Radio Active (with Geoffrey Perkins). Sphere 1986. ISBN 0-7221-2806-1 (a book to tie-in with the radio series) The Uncyclopaedia of Rock (with Geoffrey Perkins and Jeremy Pascall). Ebury Press 1989. ISBN 0-85223-612-3. In Search of Happiness with Angus Deayton (with Lise Mayer). Macmillan 1995. ISBN 0-333-63061-0 (Companion book for a BBC TV series)


^ FreeBMD Births Database: DEAYTON, Gordon A. Mother's maiden name: Weir. District: Surrey Mid Eastern. Vol. 5g Page 332. ^ Anstead, Mark (18 July 2008). "Angus Deayton: Fame and Fortune". London: The Telegraph. Archived from the original on 18 July 2008. Retrieved 18 July 2008. ^ Debrett's People of Today - Angus Deayton ^ a b Profile at Gordon Poole Agency Speaker Bureau ^ After the Chalk Dust Settled, featurette on Chalk Series 1 DVD,, prod. & dir. Craig Robins ^ "Angus Deayton: Answering questions for a change". BBC News. 24 May 2002. Archived from the original on 6 December 2006. Retrieved 25 December 2006. ^ Duffy, Jonathan (24 May 2002). "Deayton in the lion's den". BBC News. ^ Duffy, Jonathan (24 May 2002). "Sex Scandal". BBC News. Retrieved 30 May 2009. ^ "Quiz host Deayton fired by BBC". BBC News. 30 October 2002. ^ Plunkett, John (5 November 2007). "Deayton rapped for 'pungently personal' Jimmy Savile gag | Media |". London: Guardian. Retrieved 30 May 2009. ^ Parker, Robin (11 March 2009). "Brydon to host BBC1 quiz". Broadcastnow. Archived from the original on 17 March 2009. Retrieved 11 March 2009. ^ Rollo, Sarah (22 February 2009). "Deayton 'axed' from 'Hell's Kitchen'". Digital Spy. ^ "Winkleman to be new Kitchen host". BBC News Online. 23 February 2009. ^ Tara Conlan (31 October 2008). "Jonathan Ross pulls out of hosting British Comedy Awards". The Guardian (London: Archived from the original on 3 November 2008. Retrieved 31 October 2008. ^ Swinging with the Finkels at the Internet Movie Database ^ "It's Your Round". Radio 4 programmes. BBC. Archived from the original on 4 March 2011. Retrieved 12 February 2011. ^ ^ "World's Most Dangerous Roads: Episode Guide". BBC Two. Retrieved 6 January 2013. ^ "Smarter Than The Average! - The HeeBeeGeeBees Story In Angus Deayton’s Own Meaningless Words". 5 September. Retrieved 2 May 2010. ^ Ironside, Virginia (28 October 1994). "Dear Stephanie de Sykes". London: The Independent. Retrieved 22 May 2011. ^ "Have they got news for him? Angus Deayton returns to prime time TV". This is london. 24 May 2007. Retrieved 22 May 2011. ^ "Have they got news for him? Angus Deayton returns to prime time TV". London: Daily Mail. 24 May 2007. Retrieved 22 May 2011. ^ "Angus Deayton: 'I plead guilty to having an affair. But it's no one else's business'". London: The Guardian. 3 February 2012. Retrieved 8 February 2012. ^ Duffy, Jonathan (24 May 2002). "Deayton in the lion's den". BBC News. Archived from the original on 13 January 2007. Retrieved 25 December 2006. ^ a b "Quiz host Deayton fired by BBC". BBC News. 30 October 2002. Archived from the original on 6 January 2009. Retrieved 26 December 2008. ^ "This one could run and run". Edinburgh: The Scotsman. 30 October 2002. Retrieved 25 December 2006.[dead link] ^ "BBC : Was the BBC right to sack Angus Deayton?". BBC News. 4 November 2002. Retrieved 20 December 2010. ^ [1] @ 2:37 ^ Moir, Jan (21 April 2003). "Daily Telegraph: Have I got juice for you". London: Daily Telegraph. Retrieved 20 December 2010. ^ "BBC : Fry boycotts 'pathetic' quiz". BBC News. 16 April 2003. Archived from the original on 16 April 2009. Retrieved 30 May 2009.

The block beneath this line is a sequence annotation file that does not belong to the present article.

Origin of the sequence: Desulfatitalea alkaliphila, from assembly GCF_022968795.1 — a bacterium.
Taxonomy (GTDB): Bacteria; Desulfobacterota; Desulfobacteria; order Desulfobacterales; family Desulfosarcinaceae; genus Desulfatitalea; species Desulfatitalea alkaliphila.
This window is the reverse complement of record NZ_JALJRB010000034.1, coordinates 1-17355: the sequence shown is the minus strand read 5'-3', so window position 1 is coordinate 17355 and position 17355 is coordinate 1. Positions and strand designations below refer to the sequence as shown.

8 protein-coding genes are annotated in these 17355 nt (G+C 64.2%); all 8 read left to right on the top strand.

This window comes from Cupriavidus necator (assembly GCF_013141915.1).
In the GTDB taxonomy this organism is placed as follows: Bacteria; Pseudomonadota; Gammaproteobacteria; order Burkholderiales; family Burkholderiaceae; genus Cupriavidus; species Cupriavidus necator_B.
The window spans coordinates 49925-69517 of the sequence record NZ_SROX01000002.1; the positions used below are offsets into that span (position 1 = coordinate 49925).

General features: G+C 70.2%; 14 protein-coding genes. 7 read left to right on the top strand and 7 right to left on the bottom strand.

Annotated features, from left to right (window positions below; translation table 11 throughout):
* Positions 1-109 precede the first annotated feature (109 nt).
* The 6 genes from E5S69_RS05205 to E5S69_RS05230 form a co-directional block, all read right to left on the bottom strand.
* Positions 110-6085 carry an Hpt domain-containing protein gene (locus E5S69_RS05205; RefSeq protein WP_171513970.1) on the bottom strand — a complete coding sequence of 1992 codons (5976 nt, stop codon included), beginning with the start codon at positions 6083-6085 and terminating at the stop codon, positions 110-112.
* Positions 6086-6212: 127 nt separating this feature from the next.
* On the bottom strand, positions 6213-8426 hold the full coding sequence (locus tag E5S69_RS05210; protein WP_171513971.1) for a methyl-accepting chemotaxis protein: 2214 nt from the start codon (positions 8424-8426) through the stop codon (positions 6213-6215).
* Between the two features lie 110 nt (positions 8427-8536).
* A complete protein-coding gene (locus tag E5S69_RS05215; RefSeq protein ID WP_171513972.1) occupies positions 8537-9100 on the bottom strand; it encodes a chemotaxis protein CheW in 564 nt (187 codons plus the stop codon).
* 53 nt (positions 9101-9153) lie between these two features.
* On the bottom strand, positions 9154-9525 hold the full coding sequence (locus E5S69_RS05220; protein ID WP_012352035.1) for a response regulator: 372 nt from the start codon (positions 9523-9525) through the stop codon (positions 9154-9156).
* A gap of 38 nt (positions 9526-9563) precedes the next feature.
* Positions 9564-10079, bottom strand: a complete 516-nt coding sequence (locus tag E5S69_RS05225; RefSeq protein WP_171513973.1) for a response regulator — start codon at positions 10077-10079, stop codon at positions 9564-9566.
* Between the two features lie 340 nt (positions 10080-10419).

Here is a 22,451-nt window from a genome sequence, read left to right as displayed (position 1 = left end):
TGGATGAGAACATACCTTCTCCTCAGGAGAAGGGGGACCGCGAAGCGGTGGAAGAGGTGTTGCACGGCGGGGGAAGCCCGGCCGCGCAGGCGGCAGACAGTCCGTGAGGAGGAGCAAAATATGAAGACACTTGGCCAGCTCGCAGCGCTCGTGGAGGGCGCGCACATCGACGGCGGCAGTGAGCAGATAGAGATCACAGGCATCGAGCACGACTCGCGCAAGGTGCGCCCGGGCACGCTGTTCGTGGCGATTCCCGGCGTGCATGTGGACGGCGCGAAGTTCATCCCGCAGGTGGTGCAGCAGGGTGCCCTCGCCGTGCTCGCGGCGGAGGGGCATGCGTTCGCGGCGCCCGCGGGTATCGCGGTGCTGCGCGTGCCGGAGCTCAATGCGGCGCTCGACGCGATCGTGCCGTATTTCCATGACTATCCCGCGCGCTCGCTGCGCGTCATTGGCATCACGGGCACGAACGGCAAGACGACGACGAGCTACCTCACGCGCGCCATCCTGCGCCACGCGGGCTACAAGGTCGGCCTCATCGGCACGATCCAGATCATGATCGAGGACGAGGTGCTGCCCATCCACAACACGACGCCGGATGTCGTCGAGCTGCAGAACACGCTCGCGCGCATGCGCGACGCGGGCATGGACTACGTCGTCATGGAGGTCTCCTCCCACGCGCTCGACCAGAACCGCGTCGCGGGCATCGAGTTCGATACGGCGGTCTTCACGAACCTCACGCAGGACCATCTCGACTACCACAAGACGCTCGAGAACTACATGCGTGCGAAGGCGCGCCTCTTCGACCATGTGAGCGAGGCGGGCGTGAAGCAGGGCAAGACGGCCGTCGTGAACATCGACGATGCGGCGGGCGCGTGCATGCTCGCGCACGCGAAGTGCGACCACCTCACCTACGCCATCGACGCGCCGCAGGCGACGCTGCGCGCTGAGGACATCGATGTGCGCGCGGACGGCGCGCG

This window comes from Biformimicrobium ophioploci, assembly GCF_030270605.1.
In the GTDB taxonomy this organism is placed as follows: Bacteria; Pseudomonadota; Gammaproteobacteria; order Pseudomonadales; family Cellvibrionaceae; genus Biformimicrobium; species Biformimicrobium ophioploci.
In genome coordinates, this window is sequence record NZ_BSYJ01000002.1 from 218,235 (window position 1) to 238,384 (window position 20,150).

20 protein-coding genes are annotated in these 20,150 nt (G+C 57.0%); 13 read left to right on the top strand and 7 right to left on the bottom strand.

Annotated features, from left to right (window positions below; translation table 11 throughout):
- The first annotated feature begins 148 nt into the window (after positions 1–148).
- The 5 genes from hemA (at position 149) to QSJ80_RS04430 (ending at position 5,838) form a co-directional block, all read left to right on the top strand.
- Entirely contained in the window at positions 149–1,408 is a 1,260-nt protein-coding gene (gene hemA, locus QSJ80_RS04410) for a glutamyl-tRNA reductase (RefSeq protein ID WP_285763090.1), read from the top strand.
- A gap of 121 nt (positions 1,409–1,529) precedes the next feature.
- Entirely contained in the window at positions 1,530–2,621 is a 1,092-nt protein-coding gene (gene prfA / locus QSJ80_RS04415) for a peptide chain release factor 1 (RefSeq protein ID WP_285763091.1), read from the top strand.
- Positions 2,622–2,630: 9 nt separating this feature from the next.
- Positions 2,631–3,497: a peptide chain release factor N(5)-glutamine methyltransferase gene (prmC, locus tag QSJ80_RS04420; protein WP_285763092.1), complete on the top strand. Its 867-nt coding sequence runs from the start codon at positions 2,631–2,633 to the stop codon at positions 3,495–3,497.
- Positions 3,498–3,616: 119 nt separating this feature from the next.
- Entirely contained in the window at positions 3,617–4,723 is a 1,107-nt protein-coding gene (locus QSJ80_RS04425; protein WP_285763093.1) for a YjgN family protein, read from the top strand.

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Angus Deayton's Timeline

Surrey, England, United Kingdom